My wife! - Beki is my daily inspiration who forces me (sometimes literally) to examine who I am, what I'm doing and why I'm doing it. In our marriage she is the one who leans towards the spirit whilst I lean towards the word so we end up both complimenting each other and challenging each other to redress the balance in our personal faith.
Without her influence there is now way that I would be the relatively good man that I am today and would almost certainly not have been used by God as I have without her support, prayers and confidence in me.

I should now do the obligatory mention of influences who I don't know personally so I read a lot of Piper, Keller and Hybels. I find Driscoll challenging (although sometime repetitive) and am in awe of Andrew Wilson's (I have met him a few times) perspective on the gospel. As a new believer I devoured all things C.S. Lewis and am now intrigued by early theologians such as Augustine and newer ones like Luther.

Hope to blog again soon.

Tuesday, 2 March 2010

Don't let politicians bully you

Received a copy of the Daily Mail with my Tesco shop (honestly I didn't buy it) and came across this from former Archbishop of Canterbury, Lord Carey:
We have reached the point where politicians are mocked for merely expressing
their faith. I cannot imagine any politician expressing concern that Britain
should remain a Christian country. That reticence is a scandal and a disgrace to
our history

"He complained yesterday of a 'strident and bullying campaign' to marginalise Christianity in the name of political correctness."
(Follow this link for the full article)

Lord Carey calls for Christians 'to return to the public square'. For me this means engaging with the world in an unapologetic manner, without fear of man (Proverbs 29:25), knowing that our God is worth fighting for. I have great respect for Christians who are involved in the political sphere and think that there should be more who represent our faith in these circles of influence.
This is not to say that all believers cannot be God's ambassadors wherever they are. We are called to be salt and light which means affecting the 'taste of life'. I was once taught that our role as salt was to act like a moral preservative in the world, at the very least stopping it from getting any worse.

These are challenging days for Christians but also an opportunity to speak into the various trials of life that our friends, families, colleagues and peers find themselves in. We must do this by being faithful to our God and His word and not by shirking in the face of worldly opposition.
Nobody said it would be easy!

Sunday, 28 February 2010

The Ringelmann Effect

As a former A-level PE teacher I am intrigued by the 'Ringelmann Effect' in sport whereby the effort of a team with less players increases to compensate for reduced numbers. This may more accurately expressed by saying that as numbers increase, effort reduces (originally proposed by a guy named Ringelmann studying tug of war of all things!). Basically, individual effort is reduced as the perception of a shared load increases.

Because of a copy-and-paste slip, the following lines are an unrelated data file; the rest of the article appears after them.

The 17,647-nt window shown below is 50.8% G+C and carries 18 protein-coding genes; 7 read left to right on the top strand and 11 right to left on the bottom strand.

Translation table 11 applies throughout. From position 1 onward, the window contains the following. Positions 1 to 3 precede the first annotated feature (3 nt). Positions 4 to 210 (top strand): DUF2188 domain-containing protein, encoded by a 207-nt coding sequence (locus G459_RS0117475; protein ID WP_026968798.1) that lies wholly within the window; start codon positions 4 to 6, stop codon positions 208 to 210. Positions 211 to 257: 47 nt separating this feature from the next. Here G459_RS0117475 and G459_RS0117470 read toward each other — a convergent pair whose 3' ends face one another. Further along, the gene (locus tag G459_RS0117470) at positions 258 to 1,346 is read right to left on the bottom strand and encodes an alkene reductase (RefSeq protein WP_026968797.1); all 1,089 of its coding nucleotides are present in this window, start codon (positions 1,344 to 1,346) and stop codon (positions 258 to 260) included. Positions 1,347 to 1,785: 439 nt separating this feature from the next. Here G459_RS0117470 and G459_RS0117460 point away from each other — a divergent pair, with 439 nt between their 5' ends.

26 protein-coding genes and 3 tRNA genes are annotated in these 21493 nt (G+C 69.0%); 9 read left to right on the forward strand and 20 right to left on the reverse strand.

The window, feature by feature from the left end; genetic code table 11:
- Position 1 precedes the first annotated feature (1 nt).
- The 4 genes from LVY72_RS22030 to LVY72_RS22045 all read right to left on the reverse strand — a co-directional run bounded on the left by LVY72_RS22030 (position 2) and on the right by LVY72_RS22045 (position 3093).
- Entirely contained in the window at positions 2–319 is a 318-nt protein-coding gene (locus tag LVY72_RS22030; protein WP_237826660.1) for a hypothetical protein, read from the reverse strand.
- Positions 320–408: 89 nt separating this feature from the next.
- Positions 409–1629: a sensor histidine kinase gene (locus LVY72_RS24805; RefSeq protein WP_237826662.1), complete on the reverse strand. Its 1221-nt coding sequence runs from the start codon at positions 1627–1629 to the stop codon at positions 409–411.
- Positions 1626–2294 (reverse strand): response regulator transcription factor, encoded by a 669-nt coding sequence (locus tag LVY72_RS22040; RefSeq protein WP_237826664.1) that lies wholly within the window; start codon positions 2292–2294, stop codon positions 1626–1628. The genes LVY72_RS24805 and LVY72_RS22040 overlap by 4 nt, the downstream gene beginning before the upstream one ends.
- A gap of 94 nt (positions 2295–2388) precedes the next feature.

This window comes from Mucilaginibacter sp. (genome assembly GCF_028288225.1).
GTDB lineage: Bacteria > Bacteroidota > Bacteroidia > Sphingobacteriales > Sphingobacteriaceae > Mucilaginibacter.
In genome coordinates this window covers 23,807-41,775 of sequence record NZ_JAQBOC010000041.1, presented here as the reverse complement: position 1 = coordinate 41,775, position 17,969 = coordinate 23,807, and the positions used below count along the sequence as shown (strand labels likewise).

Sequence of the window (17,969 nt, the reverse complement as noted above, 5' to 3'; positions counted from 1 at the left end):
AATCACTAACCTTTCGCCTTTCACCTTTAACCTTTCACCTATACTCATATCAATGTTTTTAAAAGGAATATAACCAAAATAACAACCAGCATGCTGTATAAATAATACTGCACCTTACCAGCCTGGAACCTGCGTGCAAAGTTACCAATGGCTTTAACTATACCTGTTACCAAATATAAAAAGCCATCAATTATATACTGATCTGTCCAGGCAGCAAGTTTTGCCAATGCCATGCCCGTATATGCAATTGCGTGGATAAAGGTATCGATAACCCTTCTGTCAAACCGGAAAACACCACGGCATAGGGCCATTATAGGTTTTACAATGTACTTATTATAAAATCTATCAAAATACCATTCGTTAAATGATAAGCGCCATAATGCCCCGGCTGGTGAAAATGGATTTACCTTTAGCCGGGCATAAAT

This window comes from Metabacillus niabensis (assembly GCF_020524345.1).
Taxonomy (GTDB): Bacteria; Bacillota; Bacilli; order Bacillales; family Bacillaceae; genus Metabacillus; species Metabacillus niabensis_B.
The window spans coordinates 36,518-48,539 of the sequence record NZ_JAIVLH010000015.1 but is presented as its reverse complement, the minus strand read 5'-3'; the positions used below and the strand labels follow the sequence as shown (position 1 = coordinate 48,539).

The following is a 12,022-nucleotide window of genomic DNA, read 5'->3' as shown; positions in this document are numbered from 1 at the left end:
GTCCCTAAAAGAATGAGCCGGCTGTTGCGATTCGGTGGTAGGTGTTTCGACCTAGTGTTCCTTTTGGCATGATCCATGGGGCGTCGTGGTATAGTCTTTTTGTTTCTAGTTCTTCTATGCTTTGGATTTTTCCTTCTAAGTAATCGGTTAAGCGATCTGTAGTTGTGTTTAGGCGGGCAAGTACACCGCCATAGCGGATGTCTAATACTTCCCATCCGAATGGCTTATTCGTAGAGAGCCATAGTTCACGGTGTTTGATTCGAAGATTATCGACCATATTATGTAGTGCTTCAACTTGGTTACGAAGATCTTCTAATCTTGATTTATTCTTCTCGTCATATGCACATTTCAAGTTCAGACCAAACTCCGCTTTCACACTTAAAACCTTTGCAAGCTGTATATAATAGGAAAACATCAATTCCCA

Is this true in church?

As a church grows in size, is it fair to say that the effort of the individual decreases as they perceive their efforts can reduce as there are more to share the load?

My observation is that whilst the Bible calls us to make every effort on our part to walk in His ways, to serve, to work (in the secular sense) (Col3:23) to press on (Phil 3:14), to run the race as though to win the prize (1 Cor 9:24), it is common for believers to make less effort the longer they go on in their faith.
This may be reflected in their serving within the church or in their personal spiritual practices. It is a church stereotype that there are a core of church members who do all of the work regardless of how many other members there actually are. I think that most stereotypes are rooted in truth somewhere which is why they appear common place. This may not be exactly the 'Ringelmann Effect' whereby many who were trying hard (I am not making comment here about our path to salvation but our efforts to stay the course once on the journey) now ease off but rather that the core just mentioned are those 'straining forward to what lies ahead (Phil 3:13), those who are willing, joyful servers who seek first the kingdom (not quite the full context of Matthew 6:33).
If everyone in church retained the willingness to serve literally wholeheartedly then what a difference the local church could make. I know full well myself the temptation to veg in front of the t.v. or to occupy myself with anything that doesn't require me to think of others before myself or to share the load in the life of the church. Some I know appear more conscientious and read/study a lot about the activities of the local church but then fail to actually participate in those activities.

These thoughts are not primarily about work or effort but more about life in general approached through a Biblical worldview. A life given to the 'bride of Christ', the advancement of the kingdom, an appreciation that this life is momentary in comparison to eternity and so to make the most of it. These are grand thoughts that few honestly work out in reality but I am sure that many of us could get much closer.
I have recently felt God's promptings that 'there must be more than this' (O breath of God come breathe within, Spirit of God we wait on you - too true Mr Hughes) and I have been praying again and again for the inspiration of God to lead me on in His plans and purposes and so avoiding my inclination to lethargy or the pursuit of fleeting pleasures.

I am sure that somewhere out there there is some research that investigates this train of thought further but for now these are my ramblings.

Friday, 26 February 2010

Healthy marriage (with male headship)